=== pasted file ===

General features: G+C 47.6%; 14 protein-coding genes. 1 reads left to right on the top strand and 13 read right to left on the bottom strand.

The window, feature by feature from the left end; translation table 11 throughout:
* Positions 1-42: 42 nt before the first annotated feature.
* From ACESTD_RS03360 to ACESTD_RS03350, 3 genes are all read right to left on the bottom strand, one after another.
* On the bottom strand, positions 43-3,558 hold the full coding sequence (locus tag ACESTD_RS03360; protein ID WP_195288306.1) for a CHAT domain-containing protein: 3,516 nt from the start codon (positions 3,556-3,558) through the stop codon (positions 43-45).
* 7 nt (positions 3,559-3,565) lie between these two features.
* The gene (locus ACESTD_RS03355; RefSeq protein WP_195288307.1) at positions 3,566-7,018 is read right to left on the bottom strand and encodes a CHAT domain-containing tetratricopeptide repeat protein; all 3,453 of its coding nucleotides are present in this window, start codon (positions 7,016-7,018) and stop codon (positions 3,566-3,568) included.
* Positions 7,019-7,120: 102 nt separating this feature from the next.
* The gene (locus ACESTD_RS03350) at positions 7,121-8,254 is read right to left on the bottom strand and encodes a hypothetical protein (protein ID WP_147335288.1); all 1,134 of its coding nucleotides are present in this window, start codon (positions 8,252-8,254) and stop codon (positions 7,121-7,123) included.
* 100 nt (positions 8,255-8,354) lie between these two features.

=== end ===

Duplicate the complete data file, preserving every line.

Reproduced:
General features: G+C 47.6%; 14 protein-coding genes. 1 reads left to right on the top strand and 13 read right to left on the bottom strand.

The window, feature by feature from the left end; translation table 11 throughout:
* Positions 1-42: 42 nt before the first annotated feature.
* From ACESTD_RS03360 to ACESTD_RS03350, 3 genes are all read right to left on the bottom strand, one after another.
* On the bottom strand, positions 43-3,558 hold the full coding sequence (locus tag ACESTD_RS03360; protein ID WP_195288306.1) for a CHAT domain-containing protein: 3,516 nt from the start codon (positions 3,556-3,558) through the stop codon (positions 43-45).
* 7 nt (positions 3,559-3,565) lie between these two features.
* The gene (locus ACESTD_RS03355; RefSeq protein WP_195288307.1) at positions 3,566-7,018 is read right to left on the bottom strand and encodes a CHAT domain-containing tetratricopeptide repeat protein; all 3,453 of its coding nucleotides are present in this window, start codon (positions 7,016-7,018) and stop codon (positions 3,566-3,568) included.
* Positions 7,019-7,120: 102 nt separating this feature from the next.
* The gene (locus ACESTD_RS03350) at positions 7,121-8,254 is read right to left on the bottom strand and encodes a hypothetical protein (protein ID WP_147335288.1); all 1,134 of its coding nucleotides are present in this window, start codon (positions 8,252-8,254) and stop codon (positions 7,121-7,123) included.
* 100 nt (positions 8,255-8,354) lie between these two features.